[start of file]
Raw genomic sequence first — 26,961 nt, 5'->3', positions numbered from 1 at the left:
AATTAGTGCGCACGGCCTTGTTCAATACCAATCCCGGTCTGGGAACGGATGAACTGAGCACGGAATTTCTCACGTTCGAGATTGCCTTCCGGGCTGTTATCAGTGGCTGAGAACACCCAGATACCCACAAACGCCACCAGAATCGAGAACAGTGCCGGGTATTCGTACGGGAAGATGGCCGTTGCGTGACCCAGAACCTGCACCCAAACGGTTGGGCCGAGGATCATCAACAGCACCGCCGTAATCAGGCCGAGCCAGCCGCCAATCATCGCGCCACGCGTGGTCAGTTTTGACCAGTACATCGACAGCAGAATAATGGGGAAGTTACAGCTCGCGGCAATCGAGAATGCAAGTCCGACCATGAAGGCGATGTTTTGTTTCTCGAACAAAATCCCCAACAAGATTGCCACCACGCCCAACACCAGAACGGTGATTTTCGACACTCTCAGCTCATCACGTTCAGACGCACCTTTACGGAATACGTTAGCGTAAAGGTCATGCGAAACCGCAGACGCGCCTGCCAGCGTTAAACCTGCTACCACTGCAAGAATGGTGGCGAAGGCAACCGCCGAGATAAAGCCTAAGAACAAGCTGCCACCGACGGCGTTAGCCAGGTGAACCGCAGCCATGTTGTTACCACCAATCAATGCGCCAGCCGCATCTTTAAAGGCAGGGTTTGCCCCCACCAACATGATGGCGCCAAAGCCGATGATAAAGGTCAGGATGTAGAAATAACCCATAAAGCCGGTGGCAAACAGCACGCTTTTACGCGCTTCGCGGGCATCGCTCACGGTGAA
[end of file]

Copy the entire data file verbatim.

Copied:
Raw genomic sequence first — 26,961 nt, 5'->3', positions numbered from 1 at the left:
AATTAGTGCGCACGGCCTTGTTCAATACCAATCCCGGTCTGGGAACGGATGAACTGAGCACGGAATTTCTCACGTTCGAGATTGCCTTCCGGGCTGTTATCAGTGGCTGAGAACACCCAGATACCCACAAACGCCACCAGAATCGAGAACAGTGCCGGGTATTCGTACGGGAAGATGGCCGTTGCGTGACCCAGAACCTGCACCCAAACGGTTGGGCCGAGGATCATCAACAGCACCGCCGTAATCAGGCCGAGCCAGCCGCCAATCATCGCGCCACGCGTGGTCAGTTTTGACCAGTACATCGACAGCAGAATAATGGGGAAGTTACAGCTCGCGGCAATCGAGAATGCAAGTCCGACCATGAAGGCGATGTTTTGTTTCTCGAACAAAATCCCCAACAAGATTGCCACCACGCCCAACACCAGAACGGTGATTTTCGACACTCTCAGCTCATCACGTTCAGACGCACCTTTACGGAATACGTTAGCGTAAAGGTCATGCGAAACCGCAGACGCGCCTGCCAGCGTTAAACCTGCTACCACTGCAAGAATGGTGGCGAAGGCAACCGCCGAGATAAAGCCTAAGAACAAGCTGCCACCGACGGCGTTAGCCAGGTGAACCGCAGCCATGTTGTTACCACCAATCAATGCGCCAGCCGCATCTTTAAAGGCAGGGTTTGCCCCCACCAACATGATGGCGCCAAAGCCGATGATAAAGGTCAGGATGTAGAAATAACCCATAAAGCCGGTGGCAAACAGCACGCTTTTACGCGCTTCGCGGGCATCGCTCACGGTGAA